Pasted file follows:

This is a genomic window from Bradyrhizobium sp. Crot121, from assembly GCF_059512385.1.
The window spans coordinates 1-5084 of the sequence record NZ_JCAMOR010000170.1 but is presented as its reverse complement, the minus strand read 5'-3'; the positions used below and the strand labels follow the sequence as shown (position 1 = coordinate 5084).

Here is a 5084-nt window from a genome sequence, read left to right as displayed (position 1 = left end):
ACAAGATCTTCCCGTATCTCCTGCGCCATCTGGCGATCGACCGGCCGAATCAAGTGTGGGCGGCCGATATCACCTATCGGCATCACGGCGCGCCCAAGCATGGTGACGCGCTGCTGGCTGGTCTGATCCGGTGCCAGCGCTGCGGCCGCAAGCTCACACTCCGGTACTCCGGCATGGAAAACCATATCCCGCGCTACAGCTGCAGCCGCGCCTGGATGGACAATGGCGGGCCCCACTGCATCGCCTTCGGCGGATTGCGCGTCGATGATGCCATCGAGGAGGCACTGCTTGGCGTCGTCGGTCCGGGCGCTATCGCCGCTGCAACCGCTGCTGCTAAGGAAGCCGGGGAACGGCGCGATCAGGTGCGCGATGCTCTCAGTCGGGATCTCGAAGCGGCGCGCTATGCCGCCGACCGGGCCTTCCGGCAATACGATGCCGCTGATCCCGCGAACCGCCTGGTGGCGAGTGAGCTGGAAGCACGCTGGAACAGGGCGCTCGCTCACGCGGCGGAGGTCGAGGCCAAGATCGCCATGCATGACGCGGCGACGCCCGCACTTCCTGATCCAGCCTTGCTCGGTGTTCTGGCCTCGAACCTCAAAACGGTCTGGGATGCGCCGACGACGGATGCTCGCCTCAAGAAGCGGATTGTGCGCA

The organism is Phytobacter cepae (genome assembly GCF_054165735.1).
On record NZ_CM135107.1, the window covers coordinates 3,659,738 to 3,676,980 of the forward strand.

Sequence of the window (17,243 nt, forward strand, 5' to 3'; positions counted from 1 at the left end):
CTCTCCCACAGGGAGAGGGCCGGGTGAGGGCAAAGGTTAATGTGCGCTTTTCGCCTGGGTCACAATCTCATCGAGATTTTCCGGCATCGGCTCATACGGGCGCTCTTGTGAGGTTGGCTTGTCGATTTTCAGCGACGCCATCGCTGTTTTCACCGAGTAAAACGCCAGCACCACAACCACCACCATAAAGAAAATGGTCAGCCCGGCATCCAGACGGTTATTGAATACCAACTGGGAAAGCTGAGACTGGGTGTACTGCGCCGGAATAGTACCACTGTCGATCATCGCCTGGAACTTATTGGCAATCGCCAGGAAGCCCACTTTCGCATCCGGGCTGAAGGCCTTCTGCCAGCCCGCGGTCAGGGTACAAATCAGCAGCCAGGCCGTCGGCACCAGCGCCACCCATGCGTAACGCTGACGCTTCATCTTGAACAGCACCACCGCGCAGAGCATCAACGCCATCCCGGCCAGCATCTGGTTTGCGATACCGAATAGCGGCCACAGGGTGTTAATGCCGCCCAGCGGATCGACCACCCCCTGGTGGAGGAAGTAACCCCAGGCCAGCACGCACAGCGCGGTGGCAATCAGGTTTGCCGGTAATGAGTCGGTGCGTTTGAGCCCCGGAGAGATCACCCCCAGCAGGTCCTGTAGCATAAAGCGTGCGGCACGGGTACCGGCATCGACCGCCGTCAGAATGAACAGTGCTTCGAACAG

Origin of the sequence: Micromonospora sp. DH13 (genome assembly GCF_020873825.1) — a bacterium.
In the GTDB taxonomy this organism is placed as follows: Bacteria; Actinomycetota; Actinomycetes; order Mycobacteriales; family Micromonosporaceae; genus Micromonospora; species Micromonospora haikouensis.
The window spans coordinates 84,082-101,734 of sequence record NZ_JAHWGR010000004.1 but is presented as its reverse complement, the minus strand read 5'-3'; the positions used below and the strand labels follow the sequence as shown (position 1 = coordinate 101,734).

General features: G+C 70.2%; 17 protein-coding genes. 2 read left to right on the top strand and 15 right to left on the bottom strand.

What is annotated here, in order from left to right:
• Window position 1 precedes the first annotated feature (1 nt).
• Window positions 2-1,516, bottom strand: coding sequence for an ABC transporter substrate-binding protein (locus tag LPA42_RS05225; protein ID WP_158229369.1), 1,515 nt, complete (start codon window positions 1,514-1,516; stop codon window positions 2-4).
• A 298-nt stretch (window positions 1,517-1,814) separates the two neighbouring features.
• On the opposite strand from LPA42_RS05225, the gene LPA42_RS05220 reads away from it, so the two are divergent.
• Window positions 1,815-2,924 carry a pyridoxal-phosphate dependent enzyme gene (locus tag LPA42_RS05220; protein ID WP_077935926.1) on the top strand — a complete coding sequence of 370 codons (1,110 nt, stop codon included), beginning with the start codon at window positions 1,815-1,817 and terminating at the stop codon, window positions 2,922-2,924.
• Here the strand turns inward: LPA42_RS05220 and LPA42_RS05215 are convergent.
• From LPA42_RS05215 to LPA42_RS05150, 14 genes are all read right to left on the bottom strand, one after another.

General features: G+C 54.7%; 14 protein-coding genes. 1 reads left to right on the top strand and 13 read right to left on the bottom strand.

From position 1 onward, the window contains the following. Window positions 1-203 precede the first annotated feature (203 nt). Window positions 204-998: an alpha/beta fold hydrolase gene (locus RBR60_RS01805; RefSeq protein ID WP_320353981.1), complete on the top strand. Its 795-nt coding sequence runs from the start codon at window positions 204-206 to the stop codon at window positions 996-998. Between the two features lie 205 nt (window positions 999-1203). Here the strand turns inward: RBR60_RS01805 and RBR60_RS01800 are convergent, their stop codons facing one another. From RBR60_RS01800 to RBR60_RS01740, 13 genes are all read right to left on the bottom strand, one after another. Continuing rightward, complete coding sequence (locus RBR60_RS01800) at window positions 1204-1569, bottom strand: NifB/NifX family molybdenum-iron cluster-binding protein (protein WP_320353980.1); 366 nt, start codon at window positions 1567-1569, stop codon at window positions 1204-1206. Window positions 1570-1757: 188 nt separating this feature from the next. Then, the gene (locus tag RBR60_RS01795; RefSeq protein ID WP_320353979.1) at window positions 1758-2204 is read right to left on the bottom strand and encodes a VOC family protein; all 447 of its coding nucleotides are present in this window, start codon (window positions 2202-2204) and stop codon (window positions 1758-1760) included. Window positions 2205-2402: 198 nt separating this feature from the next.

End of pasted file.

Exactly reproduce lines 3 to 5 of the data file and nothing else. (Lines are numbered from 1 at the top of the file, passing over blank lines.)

Here is a 5084-nt window from a genome sequence, read left to right as displayed (position 1 = left end):
ACAAGATCTTCCCGTATCTCCTGCGCCATCTGGCGATCGACCGGCCGAATCAAGTGTGGGCGGCCGATATCACCTATCGGCATCACGGCGCGCCCAAGCATGGTGACGCGCTGCTGGCTGGTCTGATCCGGTGCCAGCGCTGCGGCCGCAAGCTCACACTCCGGTACTCCGGCATGGAAAACCATATCCCGCGCTACAGCTGCAGCCGCGCCTGGATGGACAATGGCGGGCCCCACTGCATCGCCTTCGGCGGATTGCGCGTCGATGATGCCATCGAGGAGGCACTGCTTGGCGTCGTCGGTCCGGGCGCTATCGCCGCTGCAACCGCTGCTGCTAAGGAAGCCGGGGAACGGCGCGATCAGGTGCGCGATGCTCTCAGTCGGGATCTCGAAGCGGCGCGCTATGCCGCCGACCGGGCCTTCCGGCAATACGATGCCGCTGATCCCGCGAACCGCCTGGTGGCGAGTGAGCTGGAAGCACGCTGGAACAGGGCGCTCGCTCACGCGGCGGAGGTCGAGGCCAAGATCGCCATGCATGACGCGGCGACGCCCGCACTTCCTGATCCAGCCTTGCTCGGTGTTCTGGCCTCGAACCTCAAAACGGTCTGGGATGCGCCGACGACGGATGCTCGCCTCAAGAAGCGGATTGTGCGCA

The organism is Phytobacter cepae (genome assembly GCF_054165735.1).